What’s Your Yoga Style?

In 2001, 4.3 million Americans were getting their ‘om’ on and hitting the yoga mat. Recently, that number has almost quadrupled to about 16.5 million!  The word is out about yoga’s myriad benefits: improved strength and flexibility, reduced stress and greater peace of mind.  Still, with all the options and types of yoga offered people who want to get into a yoga routine just don’t know where to start.

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So let’s simplify by using these two steps to help you find the type of practice and place that’s best for you…

1. Figure out what your yoga style is…

Hatha– Perfect for beginners as Hatha explains the physical practice of yoga.  This class is usually gentle and basic with no flow between the poses.  It is considered a stretching class with some breathing exercises and a bit of mediation too.  It’s great for learning relaxation techniques and becoming comfortable on your mat.

Vinyasa– Known as an athletic type of yoga as it is challenging and great for building strength.  It’s a fluid workout that is lead by the breath and flows from one pose to the next .  You can expect to build a lot of core strength in this class!  It’s mostly practiced with music which makes the environment fun and motivating.  *Usually offered in HOT yoga.  Meaning the room is set at 90 degrees or higher.

Ashtanga– You need to know your basic poses before you jump into an Ashtanga class as it is a fast moving and physically strenuous class.  This practice is similar to Vinyasa except it is a structured with a traditional series of postures done in the same order every time.  If you are capable of taking a Vinyasa class then you are capable to taking an Ashtanga class however Ashtanga might seem more intense because it has a way of bringing you deeper within yourself. With no music in the background, you hear your own breath and the instructions of your teacher more clearly. There are fewer distractions, and a more singularly focused energy flows through the room. *Sometimes offered in HOT yoga.  Meaning the room is set at 90 degrees or higher.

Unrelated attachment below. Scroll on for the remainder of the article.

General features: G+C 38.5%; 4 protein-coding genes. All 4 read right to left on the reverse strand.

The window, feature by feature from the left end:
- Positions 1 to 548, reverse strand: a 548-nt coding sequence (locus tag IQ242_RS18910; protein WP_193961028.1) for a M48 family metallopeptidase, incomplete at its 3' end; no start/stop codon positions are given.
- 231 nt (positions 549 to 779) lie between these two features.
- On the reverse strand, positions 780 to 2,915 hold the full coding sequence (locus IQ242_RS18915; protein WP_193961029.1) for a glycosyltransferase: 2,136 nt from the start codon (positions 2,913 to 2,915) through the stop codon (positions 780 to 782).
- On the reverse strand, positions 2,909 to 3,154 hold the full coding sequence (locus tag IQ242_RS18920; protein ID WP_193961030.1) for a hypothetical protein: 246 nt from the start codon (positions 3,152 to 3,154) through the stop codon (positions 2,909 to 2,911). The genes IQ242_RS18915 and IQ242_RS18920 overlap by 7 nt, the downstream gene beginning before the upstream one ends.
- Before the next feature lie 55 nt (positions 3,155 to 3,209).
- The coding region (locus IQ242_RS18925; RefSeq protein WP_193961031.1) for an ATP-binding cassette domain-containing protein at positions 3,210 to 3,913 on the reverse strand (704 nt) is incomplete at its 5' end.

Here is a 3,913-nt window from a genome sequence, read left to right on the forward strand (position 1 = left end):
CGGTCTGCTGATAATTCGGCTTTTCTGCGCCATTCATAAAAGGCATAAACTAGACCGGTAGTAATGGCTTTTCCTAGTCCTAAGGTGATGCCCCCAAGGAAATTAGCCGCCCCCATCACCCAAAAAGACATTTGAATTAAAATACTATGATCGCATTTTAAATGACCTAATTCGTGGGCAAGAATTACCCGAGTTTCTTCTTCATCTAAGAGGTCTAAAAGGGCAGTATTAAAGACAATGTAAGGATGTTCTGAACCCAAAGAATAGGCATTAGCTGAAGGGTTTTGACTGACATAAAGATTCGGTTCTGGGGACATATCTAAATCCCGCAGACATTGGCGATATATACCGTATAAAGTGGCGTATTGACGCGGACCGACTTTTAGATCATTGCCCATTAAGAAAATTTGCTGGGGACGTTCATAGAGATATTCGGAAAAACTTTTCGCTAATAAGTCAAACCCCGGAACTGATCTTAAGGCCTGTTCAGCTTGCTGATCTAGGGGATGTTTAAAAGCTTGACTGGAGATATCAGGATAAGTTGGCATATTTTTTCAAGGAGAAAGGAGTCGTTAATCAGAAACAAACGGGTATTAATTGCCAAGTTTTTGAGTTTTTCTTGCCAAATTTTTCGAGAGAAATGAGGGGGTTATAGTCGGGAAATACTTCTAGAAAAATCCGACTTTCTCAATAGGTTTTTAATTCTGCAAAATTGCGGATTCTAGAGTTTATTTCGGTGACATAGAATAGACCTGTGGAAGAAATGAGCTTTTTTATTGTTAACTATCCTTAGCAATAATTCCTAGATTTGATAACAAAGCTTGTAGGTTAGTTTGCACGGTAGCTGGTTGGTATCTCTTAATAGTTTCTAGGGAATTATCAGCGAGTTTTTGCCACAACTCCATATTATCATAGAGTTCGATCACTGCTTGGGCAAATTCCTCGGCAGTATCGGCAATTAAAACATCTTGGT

Bikram– 26 postures done twice with the room temp set at 105 for a 90 minute duration.  The SAME postures every class. This sweaty class is excellent for posture training, cleansing the body, pumping fresh, oxygenated blood to your organs and will assist with weight loss.

Iyengar & Yin–  Deep stretching and relaxation known for healing and injured people.  Poses are held for 2-5 minutes at a time.  Iyengar is especially known for its the use of props, including belts, chairs, blocks, and blankets, to help accommodate any special needs such as injuries or structural imbalances.  Poses may seem uncomfortable at first but you’ll use your breath to relax tense muscles for deep stretching in the connective tissue around the joints.   Its an oh so restorative practice.

2. Now Find a Favorite Instructor/Studio…

Ask a Friend– Just about everyone has that one friend who won’t shut up about yoga, right?  Now’s your chance to make use of that person. I consider myself to be one of those annoying yoga people and I love to play matchmaker between my yoga novice friends and favorite teachers. This is also a good time to make use of those social media connections.  Post on Facebook or Twitter and watch people come out of the woodwork to recommend their favorite class to you.  Once people find a yoga teacher they like, they can get downright evangelical about it, so take advantage of their experiences.

Shop Around– Ok, so hopefully you’ve gotten a few names of teachers or yoga studios that your friends like.  Now go out and try them all.  The relationship between you and your teacher is very important.  You have to trust them but also know that they trust you to make decisions for what works best for your body.  You must to like them, embrace their style, enjoy their presence and recognize their humor.  These can be tough qualities to find, so don’t despair if you don’t like the first teacher you try.  Keep looking and things will fall into place!

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